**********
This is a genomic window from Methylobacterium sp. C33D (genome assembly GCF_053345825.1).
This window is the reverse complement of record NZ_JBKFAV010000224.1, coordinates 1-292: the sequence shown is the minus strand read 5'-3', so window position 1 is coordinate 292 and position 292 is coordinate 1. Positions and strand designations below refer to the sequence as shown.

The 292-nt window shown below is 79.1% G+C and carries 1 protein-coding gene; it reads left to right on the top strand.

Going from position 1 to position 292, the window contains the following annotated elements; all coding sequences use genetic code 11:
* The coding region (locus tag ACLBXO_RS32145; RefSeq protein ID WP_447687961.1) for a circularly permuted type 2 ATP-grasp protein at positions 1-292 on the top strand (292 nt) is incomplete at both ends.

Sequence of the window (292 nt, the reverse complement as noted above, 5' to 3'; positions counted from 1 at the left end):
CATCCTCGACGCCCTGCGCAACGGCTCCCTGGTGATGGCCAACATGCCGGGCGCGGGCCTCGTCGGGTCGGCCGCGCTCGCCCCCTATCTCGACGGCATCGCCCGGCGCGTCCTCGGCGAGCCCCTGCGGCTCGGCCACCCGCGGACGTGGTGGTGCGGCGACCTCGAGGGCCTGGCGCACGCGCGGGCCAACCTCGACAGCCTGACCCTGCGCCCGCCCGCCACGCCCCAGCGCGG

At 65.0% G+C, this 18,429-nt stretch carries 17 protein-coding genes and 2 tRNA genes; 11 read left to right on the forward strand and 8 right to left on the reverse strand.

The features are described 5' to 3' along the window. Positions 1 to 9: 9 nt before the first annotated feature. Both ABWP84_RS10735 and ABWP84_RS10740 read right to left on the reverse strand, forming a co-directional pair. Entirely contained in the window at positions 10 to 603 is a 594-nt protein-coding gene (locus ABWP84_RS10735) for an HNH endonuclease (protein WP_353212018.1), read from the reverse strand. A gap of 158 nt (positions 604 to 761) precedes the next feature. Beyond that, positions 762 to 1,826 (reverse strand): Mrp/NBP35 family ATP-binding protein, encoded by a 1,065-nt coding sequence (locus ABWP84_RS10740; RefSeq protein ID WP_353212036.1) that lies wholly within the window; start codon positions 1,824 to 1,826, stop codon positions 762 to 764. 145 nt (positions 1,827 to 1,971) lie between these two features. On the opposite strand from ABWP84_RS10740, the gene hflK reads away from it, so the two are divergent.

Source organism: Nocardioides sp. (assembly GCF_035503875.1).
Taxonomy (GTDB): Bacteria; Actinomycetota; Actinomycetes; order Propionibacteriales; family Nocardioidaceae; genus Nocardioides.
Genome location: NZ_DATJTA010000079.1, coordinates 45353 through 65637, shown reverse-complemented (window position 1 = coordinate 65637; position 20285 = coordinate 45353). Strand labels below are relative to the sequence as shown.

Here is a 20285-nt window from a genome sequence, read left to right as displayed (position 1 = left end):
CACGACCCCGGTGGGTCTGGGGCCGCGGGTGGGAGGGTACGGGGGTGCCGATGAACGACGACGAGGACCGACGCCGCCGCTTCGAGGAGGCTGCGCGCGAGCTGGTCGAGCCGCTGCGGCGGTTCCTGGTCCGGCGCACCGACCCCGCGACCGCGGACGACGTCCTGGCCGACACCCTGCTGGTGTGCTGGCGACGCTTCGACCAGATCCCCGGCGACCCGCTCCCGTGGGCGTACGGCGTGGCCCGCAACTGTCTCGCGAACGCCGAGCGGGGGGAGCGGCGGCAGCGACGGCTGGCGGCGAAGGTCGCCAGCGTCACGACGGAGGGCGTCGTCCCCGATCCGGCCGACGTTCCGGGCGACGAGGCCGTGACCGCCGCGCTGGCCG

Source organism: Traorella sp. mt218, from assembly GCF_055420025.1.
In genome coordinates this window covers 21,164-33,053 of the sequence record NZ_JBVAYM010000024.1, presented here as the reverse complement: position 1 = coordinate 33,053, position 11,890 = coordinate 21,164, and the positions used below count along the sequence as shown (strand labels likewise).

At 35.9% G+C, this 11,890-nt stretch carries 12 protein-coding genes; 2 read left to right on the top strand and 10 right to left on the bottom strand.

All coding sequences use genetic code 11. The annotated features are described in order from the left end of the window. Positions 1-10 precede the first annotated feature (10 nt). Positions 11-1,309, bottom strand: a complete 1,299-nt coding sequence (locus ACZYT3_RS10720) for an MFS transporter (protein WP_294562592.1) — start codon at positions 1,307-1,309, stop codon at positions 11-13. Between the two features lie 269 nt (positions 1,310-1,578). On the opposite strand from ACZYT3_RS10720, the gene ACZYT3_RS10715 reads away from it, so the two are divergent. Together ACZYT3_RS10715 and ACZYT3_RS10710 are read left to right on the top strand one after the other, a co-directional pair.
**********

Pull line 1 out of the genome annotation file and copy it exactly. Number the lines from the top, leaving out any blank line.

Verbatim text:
This is a genomic window from Methylobacterium sp. C33D (genome assembly GCF_053345825.1).